DPRK: Latest missile test ushers in 'new phase' of nuclear containment
The Democratic People's Republic of Korea (DPRK) said on Thursday it had successfully test-fired a new submarine-launched ballistic missile (SLBM) from sea to contain external threats and bolster self-defense, ahead of fresh nuclear talks with the United States.
DPRK's leader Kim Jong Un "sent warm congratulations" to the defense scientists who conducted the test, state news agency KCNA said.
The new type of SLBM called Pukguksong-3 was "fired in vertical mode" in the waters off the eastern city of Wonsan on Wednesday, KCNA said.
"The successful new-type SLBM test-firing comes to be of great significance as it ushered in a new phase in containing the outside forces' threat to the DPRK and further bolstering its military muscle for self-defense," it said.
The test "had no adverse impact on the security of neighboring countries," KCNA said but gave no other details about the launch.
Shortly after the test, the United States State Department called on Pyongyang to "refrain from provocations" and remain committed to nuclear negotiations.
"We call on North Korea (DPRK) to refrain from provocations, abide by their obligations under UN Security Council Resolutions, and remain engaged in substantive and sustained negotiations to do their part to ensure peace and stability on the Korean Peninsula and achieve denuclearization," a U.S. Department of State spokesperson said in Rome.
The two sides will have "preliminary contact" on October 4 and hold negotiations the following day, DPRK's Vice Foreign Minister Choe Son Hui said in a statement reported by KCNA. A State Department spokesperson later confirmed the talks, which she said would happen "within the next week."
The launch was the ninth since U.S. President Donald Trump and DPRK leader Kim Jong Un met at the heavily guarded Demilitarized Zone between the two Koreas in June.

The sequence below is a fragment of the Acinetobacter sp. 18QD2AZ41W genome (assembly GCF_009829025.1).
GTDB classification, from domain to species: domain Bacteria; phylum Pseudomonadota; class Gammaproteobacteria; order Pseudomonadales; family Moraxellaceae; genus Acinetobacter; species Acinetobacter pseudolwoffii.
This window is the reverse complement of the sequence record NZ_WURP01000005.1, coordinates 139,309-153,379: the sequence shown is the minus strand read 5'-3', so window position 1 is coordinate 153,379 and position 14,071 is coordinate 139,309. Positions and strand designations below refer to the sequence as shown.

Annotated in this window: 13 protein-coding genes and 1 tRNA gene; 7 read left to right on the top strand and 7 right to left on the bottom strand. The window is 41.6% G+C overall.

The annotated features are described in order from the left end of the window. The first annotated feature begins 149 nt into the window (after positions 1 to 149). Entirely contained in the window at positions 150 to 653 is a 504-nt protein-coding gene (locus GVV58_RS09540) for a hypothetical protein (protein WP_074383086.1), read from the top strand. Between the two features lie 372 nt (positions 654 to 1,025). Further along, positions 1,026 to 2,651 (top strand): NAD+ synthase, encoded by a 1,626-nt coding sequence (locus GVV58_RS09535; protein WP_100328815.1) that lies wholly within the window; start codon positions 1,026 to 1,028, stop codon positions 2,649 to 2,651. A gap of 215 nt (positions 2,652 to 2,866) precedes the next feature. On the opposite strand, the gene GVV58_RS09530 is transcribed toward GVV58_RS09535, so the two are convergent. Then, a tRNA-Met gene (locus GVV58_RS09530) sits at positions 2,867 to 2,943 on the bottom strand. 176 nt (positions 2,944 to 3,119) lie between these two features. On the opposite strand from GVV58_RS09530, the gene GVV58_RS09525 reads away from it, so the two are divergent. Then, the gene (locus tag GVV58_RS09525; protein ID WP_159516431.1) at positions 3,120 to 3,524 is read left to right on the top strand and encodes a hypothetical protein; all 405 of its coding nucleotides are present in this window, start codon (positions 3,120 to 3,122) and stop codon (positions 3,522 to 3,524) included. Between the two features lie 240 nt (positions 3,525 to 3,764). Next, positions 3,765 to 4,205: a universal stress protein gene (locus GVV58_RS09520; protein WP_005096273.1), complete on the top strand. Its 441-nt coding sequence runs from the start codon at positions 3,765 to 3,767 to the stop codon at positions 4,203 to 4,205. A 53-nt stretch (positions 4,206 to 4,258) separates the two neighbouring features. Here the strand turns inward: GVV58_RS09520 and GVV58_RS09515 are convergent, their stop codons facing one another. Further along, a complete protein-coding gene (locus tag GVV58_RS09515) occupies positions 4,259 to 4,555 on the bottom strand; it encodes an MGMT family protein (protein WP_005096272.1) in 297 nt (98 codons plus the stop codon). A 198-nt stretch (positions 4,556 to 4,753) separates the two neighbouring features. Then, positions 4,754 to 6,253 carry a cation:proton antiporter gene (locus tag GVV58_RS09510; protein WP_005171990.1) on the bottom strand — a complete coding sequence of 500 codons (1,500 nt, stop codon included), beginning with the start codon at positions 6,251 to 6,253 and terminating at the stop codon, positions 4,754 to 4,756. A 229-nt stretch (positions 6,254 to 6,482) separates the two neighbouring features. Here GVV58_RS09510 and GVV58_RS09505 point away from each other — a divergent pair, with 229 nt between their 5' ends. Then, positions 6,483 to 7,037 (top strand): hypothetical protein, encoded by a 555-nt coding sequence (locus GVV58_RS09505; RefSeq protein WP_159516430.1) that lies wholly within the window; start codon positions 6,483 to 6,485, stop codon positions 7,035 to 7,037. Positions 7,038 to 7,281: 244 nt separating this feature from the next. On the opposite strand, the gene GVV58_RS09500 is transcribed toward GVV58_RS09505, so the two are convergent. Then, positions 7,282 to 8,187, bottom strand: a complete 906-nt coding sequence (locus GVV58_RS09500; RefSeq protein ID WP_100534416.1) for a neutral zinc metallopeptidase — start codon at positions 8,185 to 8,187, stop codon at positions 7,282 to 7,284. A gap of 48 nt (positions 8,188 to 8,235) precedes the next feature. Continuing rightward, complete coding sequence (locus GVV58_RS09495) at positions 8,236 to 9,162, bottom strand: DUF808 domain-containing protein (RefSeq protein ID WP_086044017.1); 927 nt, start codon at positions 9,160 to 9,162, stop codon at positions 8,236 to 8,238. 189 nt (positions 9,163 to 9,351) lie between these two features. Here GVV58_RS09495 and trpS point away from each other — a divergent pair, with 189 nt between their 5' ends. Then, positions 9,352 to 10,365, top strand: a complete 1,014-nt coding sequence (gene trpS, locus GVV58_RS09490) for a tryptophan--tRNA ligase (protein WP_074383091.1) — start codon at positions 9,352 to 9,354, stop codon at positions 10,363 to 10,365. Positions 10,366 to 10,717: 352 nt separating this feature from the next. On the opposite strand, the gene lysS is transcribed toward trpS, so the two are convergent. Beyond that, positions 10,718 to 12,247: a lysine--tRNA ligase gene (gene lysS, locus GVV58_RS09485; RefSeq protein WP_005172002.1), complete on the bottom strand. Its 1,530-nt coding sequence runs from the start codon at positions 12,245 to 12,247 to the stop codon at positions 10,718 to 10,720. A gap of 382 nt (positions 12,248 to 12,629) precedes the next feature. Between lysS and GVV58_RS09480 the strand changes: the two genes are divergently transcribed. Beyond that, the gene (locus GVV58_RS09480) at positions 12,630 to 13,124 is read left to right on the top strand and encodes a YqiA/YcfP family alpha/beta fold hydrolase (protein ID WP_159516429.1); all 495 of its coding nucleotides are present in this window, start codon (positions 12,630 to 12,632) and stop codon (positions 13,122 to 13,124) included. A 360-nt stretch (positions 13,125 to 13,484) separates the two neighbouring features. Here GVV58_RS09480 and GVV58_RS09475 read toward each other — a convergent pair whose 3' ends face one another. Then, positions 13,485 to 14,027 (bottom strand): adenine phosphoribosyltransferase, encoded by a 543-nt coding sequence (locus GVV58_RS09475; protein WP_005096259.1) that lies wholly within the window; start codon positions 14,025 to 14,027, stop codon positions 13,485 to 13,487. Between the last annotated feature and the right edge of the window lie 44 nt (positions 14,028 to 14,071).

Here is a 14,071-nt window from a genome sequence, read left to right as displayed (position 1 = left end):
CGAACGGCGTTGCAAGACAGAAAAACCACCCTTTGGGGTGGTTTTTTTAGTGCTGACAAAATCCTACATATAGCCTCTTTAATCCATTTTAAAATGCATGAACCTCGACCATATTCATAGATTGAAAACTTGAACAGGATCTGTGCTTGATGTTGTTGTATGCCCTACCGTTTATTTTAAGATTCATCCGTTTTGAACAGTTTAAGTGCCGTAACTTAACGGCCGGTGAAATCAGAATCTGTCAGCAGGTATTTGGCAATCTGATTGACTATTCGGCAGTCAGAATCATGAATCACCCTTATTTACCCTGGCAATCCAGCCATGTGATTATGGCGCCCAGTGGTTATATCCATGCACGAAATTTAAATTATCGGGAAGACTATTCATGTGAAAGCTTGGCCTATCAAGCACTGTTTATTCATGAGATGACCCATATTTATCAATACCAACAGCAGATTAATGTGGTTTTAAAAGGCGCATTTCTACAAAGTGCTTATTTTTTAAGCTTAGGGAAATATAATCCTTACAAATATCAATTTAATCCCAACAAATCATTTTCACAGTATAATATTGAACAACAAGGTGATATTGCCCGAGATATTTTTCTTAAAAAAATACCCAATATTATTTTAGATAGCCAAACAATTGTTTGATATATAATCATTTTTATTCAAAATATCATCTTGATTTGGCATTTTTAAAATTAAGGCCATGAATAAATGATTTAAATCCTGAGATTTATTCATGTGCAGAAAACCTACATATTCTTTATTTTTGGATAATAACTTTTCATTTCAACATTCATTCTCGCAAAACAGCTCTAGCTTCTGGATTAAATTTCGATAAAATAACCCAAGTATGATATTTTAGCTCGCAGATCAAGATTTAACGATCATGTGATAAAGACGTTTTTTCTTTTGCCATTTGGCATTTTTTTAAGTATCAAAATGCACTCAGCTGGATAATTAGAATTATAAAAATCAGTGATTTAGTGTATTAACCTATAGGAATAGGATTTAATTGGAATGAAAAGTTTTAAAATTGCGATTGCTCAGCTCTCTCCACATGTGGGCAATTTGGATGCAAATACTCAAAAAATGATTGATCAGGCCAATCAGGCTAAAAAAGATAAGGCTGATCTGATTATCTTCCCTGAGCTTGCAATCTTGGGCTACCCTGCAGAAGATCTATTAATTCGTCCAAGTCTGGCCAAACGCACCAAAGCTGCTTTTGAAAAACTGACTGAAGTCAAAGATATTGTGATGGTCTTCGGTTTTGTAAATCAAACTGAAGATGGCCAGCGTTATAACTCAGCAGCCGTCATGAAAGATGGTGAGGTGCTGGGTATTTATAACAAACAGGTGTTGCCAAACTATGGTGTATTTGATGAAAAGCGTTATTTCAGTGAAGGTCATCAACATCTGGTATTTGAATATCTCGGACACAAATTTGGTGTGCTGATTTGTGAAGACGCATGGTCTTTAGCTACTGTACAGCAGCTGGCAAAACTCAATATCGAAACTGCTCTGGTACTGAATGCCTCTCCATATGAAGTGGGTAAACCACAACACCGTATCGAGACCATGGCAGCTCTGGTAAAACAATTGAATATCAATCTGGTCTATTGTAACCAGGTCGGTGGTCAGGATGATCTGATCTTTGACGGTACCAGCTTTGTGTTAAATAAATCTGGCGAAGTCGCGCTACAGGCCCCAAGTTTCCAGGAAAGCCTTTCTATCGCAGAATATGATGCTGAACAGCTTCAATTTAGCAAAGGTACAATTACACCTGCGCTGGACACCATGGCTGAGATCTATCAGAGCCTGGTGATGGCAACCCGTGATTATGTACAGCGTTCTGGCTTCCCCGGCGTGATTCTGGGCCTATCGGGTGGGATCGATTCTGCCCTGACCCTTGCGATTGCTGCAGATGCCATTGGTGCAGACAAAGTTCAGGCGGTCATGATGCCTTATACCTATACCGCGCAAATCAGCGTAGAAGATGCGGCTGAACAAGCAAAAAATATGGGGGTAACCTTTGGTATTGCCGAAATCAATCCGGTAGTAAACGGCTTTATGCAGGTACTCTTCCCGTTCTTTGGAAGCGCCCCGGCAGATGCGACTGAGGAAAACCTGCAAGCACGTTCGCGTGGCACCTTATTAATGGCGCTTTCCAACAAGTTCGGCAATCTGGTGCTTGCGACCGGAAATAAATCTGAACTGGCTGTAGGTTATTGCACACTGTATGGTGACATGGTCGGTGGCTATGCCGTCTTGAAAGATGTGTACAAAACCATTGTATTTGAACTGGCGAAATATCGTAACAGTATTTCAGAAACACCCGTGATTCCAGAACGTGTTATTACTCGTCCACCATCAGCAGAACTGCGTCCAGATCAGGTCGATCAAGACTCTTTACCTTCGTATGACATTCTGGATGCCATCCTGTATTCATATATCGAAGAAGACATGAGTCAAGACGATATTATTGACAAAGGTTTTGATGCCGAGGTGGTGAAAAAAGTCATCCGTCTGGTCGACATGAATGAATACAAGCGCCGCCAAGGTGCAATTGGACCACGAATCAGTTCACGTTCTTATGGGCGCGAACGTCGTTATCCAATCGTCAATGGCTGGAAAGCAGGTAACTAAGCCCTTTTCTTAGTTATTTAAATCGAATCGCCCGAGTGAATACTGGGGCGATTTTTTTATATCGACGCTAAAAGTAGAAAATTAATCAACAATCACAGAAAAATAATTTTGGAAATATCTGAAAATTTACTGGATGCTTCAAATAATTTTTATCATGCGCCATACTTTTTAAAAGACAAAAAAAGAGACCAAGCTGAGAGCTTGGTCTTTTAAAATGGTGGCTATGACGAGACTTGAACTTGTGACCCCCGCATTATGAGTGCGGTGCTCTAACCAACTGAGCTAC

The DPRK's previous missile launch was on September 10, also hours after Choe had expressed Pyongyang's willingness for talks with the United States.
Talks aimed at dismantling DPRK's nuclear and missile programs have stalled since the second summit between Trump and Kim in Vietnam in February ended without a deal.
Trump has played down the recent series of short-range launches, saying in September Washington and Pyongyang "didn't have an agreement on short-range missiles" and that many countries test such weapons.
Japan's top government spokesman said on Wednesday the ballistic missile the DPRK launched earlier in the day may have split into two before falling into waters off Japan's west coast.
The Japanese government earlier said the DPRK appeared to have launched two missiles within minutes of each other and that the first of them fell in waters within Japan's Exclusive Economic Zone.
"At the moment, it seems that one missile was launched and that split into two and fell. We are conducting analysis for details," Chief Cabinet Secretary Yoshihide Suga told a news conference.
Japan's Coast Guard said earlier in a statement that the DPRK had launched what appeared to be a missile and urged vessels to pay attention to further information and not to approach any debris.
Japanese Prime Minister Shinzo Abe condemned the launch, saying it was a violation of United Nations Security Council resolutions.
ROK: May be a submarine-launched ballistic missile
The ROK's military said it detected one missile that flew 450 km and reached an altitude of 910 km. The missile was launched from around Wonsan, the site of one of the DPRK's military bases on the east coast, towards the sea.
The National Security Council in Seoul expressed "strong concern" over the launch of what it said may have been a submarine-launched ballistic missile (SLBM), according to a statement issued by the presidential Blue House.
The DPRK had been developing SLBM technology before it suspended long-range missile and nuclear tests and began talks with the United States that led to the first summit between Kim and Trump in Singapore in June 2018.
The DPRK continued its attack against the ROK in a commentary in its official newspaper on Wednesday, criticizing its joint military drills with the United States as "unchangingly aggressive."
Sung-Yoon Lee, a professor in Korean studies at Tufts University, a specialist on Korean Peninsula issues, told CGTN that the DPRK is playing mind tricks with the United States. The repeated launches with no repercussions show the DPRK has successfully compelled the U.S. to regard these short-range missiles tests as a routine fact of life.